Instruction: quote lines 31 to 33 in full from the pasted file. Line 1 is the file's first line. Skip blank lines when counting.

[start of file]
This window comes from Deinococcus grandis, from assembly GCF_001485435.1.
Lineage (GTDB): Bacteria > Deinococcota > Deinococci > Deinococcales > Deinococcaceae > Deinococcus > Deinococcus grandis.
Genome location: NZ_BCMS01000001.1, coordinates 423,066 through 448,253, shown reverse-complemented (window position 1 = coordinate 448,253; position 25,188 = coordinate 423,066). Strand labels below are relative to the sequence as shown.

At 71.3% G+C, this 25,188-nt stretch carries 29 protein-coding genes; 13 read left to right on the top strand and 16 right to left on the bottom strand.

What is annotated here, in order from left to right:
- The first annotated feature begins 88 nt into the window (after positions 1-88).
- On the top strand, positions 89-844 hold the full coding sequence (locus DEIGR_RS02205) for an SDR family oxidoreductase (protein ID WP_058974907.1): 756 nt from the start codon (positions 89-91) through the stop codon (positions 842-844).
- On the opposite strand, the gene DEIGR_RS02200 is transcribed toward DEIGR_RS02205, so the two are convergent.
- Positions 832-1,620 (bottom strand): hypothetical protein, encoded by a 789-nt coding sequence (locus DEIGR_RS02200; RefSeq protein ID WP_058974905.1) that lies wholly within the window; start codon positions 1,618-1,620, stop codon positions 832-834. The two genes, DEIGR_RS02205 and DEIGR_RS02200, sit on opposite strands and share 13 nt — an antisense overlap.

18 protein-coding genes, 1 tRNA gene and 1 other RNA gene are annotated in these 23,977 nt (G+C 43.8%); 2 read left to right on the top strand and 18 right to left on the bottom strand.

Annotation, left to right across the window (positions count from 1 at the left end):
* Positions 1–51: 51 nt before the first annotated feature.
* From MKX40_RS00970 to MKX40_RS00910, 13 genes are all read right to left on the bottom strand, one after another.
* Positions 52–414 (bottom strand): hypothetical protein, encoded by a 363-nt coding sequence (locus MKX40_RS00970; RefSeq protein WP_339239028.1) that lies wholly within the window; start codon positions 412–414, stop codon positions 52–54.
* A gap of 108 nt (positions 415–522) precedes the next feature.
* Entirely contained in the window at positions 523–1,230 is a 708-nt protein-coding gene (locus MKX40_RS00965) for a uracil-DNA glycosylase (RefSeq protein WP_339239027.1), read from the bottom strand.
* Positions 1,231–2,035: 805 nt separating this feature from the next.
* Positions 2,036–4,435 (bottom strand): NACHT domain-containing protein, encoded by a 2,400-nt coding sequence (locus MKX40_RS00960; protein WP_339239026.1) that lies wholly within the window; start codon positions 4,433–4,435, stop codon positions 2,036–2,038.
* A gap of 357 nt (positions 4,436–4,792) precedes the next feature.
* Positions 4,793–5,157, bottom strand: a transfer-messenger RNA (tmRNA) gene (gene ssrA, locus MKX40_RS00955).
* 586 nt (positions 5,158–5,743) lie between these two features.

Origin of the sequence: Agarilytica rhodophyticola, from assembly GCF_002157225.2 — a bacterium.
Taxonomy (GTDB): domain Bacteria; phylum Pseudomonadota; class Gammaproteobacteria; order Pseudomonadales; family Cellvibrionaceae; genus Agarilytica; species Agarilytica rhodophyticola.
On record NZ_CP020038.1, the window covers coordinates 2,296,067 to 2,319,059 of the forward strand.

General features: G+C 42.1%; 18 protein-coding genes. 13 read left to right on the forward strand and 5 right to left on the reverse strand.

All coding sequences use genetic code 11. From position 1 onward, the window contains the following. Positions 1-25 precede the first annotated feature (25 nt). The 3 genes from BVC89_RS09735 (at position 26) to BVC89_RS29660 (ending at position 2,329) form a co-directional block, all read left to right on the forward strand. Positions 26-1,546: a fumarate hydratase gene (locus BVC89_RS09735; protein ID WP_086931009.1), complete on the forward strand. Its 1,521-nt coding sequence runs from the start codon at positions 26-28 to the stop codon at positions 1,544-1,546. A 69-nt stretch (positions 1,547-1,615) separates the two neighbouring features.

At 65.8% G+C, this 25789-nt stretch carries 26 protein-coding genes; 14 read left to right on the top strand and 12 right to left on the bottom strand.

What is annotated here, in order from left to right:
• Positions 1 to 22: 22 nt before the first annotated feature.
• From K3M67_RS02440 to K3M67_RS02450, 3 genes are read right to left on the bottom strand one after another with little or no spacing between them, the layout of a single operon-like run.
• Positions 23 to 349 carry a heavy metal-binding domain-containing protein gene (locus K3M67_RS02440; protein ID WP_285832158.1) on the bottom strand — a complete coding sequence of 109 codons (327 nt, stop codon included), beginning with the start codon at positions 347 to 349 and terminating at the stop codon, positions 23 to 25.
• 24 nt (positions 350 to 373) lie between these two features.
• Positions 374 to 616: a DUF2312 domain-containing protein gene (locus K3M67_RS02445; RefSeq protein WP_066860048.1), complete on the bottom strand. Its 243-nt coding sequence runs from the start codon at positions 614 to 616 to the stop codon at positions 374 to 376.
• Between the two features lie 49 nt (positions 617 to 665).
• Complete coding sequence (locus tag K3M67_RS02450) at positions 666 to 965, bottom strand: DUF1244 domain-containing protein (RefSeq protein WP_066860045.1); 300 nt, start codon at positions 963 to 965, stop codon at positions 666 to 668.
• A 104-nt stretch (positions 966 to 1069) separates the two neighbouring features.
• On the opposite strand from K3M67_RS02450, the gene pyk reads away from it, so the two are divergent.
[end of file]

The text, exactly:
• Positions 23 to 349 carry a heavy metal-binding domain-containing protein gene (locus K3M67_RS02440; protein ID WP_285832158.1) on the bottom strand — a complete coding sequence of 109 codons (327 nt, stop codon included), beginning with the start codon at positions 347 to 349 and terminating at the stop codon, positions 23 to 25.
• 24 nt (positions 350 to 373) lie between these two features.
• Positions 374 to 616: a DUF2312 domain-containing protein gene (locus K3M67_RS02445; RefSeq protein WP_066860048.1), complete on the bottom strand. Its 243-nt coding sequence runs from the start codon at positions 614 to 616 to the stop codon at positions 374 to 376.